But in Birds of Prey, the plot and the men of the story are vessels for Harley. The troubles Harley encounters and beats along the way do more than service the story. It services her character’s arc. Replace the diamond with any other small object and the movie doesn’t change. Replace Harley with another one of Joker’s exes — someone more normal — and the movie fails.
The movie begins with Harley heartbroken over her breakup with Joker. Her friends are skeptical, claiming she’ll be back with him (or some other guy) in no time, because Harley Quinn doesn’t know how to be alone. She’s incapable of being on her own. She’s constantly reminded that without the Joker, she doesn’t matter anymore, even though she was really the mastermind behind some of their shenanigans. Without his protection, she’s disposable. At the end of the movie, during her final showdown with The Big Bad (yes, it’s still a comic book movie), she’s told that she needs him, because she can’t survive on her own. Swap out the Joker with this guy. It’s not much of a spoiler to say it doesn’t work out too well for him.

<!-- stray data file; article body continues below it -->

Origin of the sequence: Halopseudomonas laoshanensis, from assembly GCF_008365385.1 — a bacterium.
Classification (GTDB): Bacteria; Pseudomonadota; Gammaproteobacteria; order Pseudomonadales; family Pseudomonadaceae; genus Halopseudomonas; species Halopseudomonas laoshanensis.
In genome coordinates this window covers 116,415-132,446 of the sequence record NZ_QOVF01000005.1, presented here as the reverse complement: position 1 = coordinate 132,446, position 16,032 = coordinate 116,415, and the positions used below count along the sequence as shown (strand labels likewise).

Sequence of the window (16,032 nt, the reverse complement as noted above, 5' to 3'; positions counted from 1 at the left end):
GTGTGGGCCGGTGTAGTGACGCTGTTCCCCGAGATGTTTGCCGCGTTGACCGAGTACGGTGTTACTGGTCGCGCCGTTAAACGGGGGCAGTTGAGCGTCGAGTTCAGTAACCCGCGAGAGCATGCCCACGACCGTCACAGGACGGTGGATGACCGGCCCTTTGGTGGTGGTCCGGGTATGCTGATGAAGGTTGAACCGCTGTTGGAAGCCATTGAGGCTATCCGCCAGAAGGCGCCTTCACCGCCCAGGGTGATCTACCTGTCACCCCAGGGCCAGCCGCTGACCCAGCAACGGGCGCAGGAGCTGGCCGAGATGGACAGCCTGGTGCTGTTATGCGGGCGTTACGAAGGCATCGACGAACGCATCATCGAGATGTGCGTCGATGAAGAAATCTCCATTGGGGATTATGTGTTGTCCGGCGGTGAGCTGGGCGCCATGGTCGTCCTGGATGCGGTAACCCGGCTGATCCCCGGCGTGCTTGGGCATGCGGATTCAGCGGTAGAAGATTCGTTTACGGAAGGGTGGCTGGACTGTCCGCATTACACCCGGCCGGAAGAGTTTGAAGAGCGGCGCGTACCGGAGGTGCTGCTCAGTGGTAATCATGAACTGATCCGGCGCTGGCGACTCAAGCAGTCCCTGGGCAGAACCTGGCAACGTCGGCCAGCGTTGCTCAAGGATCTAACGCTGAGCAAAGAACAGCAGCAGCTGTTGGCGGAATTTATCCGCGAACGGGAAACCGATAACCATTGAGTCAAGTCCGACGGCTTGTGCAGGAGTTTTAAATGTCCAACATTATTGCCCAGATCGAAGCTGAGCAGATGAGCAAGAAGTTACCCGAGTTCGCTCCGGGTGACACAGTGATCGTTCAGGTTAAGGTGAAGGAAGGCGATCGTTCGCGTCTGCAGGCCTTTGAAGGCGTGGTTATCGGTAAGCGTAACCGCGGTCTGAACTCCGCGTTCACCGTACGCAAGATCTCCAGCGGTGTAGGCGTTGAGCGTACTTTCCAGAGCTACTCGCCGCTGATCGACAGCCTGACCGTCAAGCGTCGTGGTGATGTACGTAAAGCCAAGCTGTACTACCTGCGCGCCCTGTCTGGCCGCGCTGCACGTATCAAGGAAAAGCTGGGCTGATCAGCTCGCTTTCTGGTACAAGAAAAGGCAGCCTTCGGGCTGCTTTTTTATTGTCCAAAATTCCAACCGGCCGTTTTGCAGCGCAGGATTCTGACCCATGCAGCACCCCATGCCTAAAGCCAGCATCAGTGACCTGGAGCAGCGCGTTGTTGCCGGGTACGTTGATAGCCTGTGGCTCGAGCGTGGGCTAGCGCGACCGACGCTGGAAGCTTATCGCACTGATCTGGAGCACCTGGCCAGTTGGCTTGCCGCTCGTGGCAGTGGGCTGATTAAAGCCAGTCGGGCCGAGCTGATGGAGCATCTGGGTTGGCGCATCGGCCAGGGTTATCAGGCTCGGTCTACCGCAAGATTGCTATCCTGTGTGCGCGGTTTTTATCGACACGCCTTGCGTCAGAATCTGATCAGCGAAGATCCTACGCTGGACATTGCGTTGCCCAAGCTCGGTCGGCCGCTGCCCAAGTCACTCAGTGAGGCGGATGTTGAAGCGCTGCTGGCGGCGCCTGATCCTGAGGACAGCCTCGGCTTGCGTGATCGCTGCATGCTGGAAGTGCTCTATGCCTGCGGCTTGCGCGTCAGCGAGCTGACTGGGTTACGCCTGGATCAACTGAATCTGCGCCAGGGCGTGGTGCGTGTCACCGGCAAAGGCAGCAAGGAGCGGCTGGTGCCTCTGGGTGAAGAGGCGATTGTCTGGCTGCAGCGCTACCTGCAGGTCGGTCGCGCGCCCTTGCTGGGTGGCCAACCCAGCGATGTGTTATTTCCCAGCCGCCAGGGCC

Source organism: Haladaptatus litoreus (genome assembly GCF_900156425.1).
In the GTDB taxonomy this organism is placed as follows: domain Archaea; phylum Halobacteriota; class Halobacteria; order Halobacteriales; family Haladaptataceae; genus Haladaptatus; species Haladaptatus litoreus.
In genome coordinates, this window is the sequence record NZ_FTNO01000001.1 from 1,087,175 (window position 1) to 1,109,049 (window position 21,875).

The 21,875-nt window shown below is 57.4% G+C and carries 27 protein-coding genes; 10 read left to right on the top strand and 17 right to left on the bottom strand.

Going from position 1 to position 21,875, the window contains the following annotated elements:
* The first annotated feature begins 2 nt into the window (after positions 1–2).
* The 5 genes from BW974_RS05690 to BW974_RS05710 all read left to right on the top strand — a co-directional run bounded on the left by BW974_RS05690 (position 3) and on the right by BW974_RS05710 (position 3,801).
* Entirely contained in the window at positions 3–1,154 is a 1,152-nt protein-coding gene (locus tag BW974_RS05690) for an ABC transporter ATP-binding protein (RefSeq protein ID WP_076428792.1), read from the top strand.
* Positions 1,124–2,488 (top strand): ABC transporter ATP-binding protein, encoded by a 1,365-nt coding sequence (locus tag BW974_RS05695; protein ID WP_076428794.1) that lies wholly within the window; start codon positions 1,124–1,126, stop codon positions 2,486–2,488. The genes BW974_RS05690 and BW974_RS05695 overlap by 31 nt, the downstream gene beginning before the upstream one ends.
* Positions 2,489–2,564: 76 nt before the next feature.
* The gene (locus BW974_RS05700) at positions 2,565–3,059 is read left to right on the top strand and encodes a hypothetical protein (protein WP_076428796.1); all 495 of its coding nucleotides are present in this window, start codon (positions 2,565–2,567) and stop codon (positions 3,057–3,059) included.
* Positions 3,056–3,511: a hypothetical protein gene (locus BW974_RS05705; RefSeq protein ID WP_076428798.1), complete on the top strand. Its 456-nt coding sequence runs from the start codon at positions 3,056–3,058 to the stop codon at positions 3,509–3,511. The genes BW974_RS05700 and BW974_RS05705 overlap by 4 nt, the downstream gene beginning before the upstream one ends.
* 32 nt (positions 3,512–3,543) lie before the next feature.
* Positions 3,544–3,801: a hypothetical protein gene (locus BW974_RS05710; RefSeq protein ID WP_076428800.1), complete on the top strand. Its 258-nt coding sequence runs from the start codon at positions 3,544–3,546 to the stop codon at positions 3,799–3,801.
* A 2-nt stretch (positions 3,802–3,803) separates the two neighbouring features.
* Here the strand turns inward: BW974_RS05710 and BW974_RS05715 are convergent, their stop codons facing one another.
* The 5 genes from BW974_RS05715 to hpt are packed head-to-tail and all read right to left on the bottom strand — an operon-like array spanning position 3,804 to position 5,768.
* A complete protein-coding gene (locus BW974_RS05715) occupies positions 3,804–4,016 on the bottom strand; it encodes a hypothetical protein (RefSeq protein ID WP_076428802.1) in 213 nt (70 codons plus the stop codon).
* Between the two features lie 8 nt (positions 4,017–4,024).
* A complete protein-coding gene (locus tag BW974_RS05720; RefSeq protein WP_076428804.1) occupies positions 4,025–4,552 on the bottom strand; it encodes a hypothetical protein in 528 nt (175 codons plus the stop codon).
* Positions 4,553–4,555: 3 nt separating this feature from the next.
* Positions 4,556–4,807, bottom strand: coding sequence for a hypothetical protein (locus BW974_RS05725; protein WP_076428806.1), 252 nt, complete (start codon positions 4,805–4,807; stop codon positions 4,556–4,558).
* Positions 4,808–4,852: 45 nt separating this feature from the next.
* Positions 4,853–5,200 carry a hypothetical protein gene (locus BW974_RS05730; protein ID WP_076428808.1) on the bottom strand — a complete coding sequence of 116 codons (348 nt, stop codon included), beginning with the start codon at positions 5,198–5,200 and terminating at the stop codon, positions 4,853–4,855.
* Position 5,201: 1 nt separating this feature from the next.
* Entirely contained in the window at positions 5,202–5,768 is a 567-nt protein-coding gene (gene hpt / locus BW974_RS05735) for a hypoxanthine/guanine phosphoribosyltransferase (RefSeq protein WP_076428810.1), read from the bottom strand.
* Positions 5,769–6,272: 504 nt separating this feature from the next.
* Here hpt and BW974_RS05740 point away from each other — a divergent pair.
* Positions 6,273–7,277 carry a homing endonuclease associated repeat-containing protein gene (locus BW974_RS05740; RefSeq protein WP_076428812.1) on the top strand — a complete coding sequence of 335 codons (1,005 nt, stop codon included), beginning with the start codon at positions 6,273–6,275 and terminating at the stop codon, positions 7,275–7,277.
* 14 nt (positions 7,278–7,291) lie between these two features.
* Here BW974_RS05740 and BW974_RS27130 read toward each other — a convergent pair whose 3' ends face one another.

“Do you know what a harlequin is?” she says early on. “A harlequin's role is to serve. It's nothing without a master. No one gives two shits who we are beyond that.”
By the end, we do give two shits who she is beyond the Joker’s ex. Along the way, she does a bunch of plot stuff, but none of that really matters — well, except for the fact that she finally gets to eat a breakfast sandwich.
What matters is that her character is full. What matters is that she’s able to stand on her own. By the end, she’s more than just the Joker’s ex. She’s Harley Fucking Quinn.
That’s the purpose of the movie. That’s why it works.
Harley Fucking Quinn.
Birds of Prey closes with a shot of Harley driving away — away from tacos, morning margaritas, an opportunity to join a team of vigilantes, and a better, gooder life. She’s independent, free, a slightly better but still not a good person, and eating a breakfast sandwich. She smiles, takes a bite, and winks. The movie ends.
The car is carrying her forward, speeding through Gotham toward whatever lies beyond, but Harley is the one driving it.